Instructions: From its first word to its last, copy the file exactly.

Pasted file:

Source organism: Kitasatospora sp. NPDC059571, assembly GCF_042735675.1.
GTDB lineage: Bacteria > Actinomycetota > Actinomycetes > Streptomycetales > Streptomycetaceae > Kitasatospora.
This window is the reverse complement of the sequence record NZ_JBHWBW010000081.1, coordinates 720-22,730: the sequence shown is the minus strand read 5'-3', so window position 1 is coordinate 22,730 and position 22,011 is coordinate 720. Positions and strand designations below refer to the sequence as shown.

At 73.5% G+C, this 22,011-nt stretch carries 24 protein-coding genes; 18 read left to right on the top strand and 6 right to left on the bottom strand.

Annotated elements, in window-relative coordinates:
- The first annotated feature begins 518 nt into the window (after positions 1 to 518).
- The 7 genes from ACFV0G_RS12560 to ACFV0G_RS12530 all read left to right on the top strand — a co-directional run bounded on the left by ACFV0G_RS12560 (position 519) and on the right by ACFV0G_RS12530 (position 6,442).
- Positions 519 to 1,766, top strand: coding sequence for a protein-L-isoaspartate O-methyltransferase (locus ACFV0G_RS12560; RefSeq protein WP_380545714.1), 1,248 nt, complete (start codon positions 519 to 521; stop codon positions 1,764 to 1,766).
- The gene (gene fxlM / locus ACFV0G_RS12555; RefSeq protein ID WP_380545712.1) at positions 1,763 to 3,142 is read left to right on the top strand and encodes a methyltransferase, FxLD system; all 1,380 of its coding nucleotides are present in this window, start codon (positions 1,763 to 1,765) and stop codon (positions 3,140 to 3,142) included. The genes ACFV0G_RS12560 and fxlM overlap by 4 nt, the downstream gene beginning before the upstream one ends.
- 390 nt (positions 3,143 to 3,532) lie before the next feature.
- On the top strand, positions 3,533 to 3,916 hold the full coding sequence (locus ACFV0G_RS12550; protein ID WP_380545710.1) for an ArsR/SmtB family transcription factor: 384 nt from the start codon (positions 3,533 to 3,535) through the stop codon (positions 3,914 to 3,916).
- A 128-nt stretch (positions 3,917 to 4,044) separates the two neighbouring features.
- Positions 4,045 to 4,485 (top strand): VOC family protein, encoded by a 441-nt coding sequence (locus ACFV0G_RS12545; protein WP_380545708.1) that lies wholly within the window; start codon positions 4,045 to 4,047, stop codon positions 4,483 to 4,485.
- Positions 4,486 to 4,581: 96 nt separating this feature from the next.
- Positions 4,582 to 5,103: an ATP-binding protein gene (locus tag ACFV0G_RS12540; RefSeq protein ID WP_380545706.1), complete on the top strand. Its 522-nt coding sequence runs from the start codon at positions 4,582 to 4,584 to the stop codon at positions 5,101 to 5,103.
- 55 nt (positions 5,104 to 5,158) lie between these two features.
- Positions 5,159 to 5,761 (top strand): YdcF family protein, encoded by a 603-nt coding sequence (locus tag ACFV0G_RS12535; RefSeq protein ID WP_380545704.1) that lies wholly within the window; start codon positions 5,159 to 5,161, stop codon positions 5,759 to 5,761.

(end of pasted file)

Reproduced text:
Source organism: Kitasatospora sp. NPDC059571, assembly GCF_042735675.1.
GTDB lineage: Bacteria > Actinomycetota > Actinomycetes > Streptomycetales > Streptomycetaceae > Kitasatospora.
This window is the reverse complement of the sequence record NZ_JBHWBW010000081.1, coordinates 720-22,730: the sequence shown is the minus strand read 5'-3', so window position 1 is coordinate 22,730 and position 22,011 is coordinate 720. Positions and strand designations below refer to the sequence as shown.

At 73.5% G+C, this 22,011-nt stretch carries 24 protein-coding genes; 18 read left to right on the top strand and 6 right to left on the bottom strand.

Annotated elements, in window-relative coordinates:
- The first annotated feature begins 518 nt into the window (after positions 1 to 518).
- The 7 genes from ACFV0G_RS12560 to ACFV0G_RS12530 all read left to right on the top strand — a co-directional run bounded on the left by ACFV0G_RS12560 (position 519) and on the right by ACFV0G_RS12530 (position 6,442).
- Positions 519 to 1,766, top strand: coding sequence for a protein-L-isoaspartate O-methyltransferase (locus ACFV0G_RS12560; RefSeq protein WP_380545714.1), 1,248 nt, complete (start codon positions 519 to 521; stop codon positions 1,764 to 1,766).
- The gene (gene fxlM / locus ACFV0G_RS12555; RefSeq protein ID WP_380545712.1) at positions 1,763 to 3,142 is read left to right on the top strand and encodes a methyltransferase, FxLD system; all 1,380 of its coding nucleotides are present in this window, start codon (positions 1,763 to 1,765) and stop codon (positions 3,140 to 3,142) included. The genes ACFV0G_RS12560 and fxlM overlap by 4 nt, the downstream gene beginning before the upstream one ends.
- 390 nt (positions 3,143 to 3,532) lie before the next feature.
- On the top strand, positions 3,533 to 3,916 hold the full coding sequence (locus ACFV0G_RS12550; protein ID WP_380545710.1) for an ArsR/SmtB family transcription factor: 384 nt from the start codon (positions 3,533 to 3,535) through the stop codon (positions 3,914 to 3,916).
- A 128-nt stretch (positions 3,917 to 4,044) separates the two neighbouring features.
- Positions 4,045 to 4,485 (top strand): VOC family protein, encoded by a 441-nt coding sequence (locus ACFV0G_RS12545; protein WP_380545708.1) that lies wholly within the window; start codon positions 4,045 to 4,047, stop codon positions 4,483 to 4,485.
- Positions 4,486 to 4,581: 96 nt separating this feature from the next.
- Positions 4,582 to 5,103: an ATP-binding protein gene (locus tag ACFV0G_RS12540; RefSeq protein ID WP_380545706.1), complete on the top strand. Its 522-nt coding sequence runs from the start codon at positions 4,582 to 4,584 to the stop codon at positions 5,101 to 5,103.
- 55 nt (positions 5,104 to 5,158) lie between these two features.
- Positions 5,159 to 5,761 (top strand): YdcF family protein, encoded by a 603-nt coding sequence (locus tag ACFV0G_RS12535; RefSeq protein ID WP_380545704.1) that lies wholly within the window; start codon positions 5,159 to 5,161, stop codon positions 5,759 to 5,761.